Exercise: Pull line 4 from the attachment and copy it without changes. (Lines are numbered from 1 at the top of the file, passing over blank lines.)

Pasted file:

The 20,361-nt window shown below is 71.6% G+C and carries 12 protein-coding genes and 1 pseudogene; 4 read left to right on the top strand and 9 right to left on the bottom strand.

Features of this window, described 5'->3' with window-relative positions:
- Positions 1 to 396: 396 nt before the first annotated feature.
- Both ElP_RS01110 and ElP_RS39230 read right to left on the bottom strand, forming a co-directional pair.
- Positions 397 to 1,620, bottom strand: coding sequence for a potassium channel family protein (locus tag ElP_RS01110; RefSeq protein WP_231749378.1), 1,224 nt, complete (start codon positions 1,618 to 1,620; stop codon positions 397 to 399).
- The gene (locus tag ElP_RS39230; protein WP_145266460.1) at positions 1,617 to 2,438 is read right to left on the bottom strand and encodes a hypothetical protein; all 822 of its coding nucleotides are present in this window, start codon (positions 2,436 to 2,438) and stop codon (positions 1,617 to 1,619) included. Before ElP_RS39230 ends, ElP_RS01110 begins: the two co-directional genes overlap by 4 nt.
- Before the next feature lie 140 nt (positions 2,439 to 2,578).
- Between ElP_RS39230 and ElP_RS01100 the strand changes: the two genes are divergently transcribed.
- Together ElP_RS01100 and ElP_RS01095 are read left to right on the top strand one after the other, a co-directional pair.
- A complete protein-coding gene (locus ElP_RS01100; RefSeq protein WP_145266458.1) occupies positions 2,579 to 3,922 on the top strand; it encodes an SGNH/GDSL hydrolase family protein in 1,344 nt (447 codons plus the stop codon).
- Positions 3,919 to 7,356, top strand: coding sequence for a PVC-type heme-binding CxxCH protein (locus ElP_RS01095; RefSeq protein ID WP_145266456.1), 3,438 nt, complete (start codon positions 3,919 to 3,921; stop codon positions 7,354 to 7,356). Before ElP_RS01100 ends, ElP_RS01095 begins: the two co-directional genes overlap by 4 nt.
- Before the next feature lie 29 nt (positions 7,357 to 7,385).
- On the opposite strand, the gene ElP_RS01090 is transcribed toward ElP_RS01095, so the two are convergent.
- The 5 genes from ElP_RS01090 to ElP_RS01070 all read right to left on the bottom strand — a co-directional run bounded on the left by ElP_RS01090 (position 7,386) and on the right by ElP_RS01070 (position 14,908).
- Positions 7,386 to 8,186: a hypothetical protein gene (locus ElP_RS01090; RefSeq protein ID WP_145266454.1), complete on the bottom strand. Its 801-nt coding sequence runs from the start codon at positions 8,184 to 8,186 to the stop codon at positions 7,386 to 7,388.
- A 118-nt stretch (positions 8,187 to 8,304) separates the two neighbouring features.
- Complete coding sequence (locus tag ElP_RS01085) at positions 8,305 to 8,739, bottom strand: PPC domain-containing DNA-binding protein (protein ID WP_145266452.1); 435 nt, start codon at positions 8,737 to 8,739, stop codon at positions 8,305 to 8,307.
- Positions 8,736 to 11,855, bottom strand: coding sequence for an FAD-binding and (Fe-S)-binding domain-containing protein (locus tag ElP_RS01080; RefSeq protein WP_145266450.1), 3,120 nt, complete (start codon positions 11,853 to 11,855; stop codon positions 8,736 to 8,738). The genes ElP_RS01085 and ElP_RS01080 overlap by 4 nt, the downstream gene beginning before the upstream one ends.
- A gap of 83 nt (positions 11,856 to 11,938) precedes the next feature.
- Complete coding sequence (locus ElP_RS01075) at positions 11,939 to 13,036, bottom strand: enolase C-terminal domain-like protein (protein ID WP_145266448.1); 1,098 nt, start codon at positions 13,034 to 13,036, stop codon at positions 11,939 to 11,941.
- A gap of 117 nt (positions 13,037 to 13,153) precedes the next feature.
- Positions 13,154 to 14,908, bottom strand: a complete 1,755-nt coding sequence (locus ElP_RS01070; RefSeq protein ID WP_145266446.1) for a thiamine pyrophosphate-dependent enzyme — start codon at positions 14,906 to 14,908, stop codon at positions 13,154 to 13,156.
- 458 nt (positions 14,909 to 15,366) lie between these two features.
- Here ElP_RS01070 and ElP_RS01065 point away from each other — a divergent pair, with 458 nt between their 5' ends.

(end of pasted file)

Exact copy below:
- Both ElP_RS01110 and ElP_RS39230 read right to left on the bottom strand, forming a co-directional pair.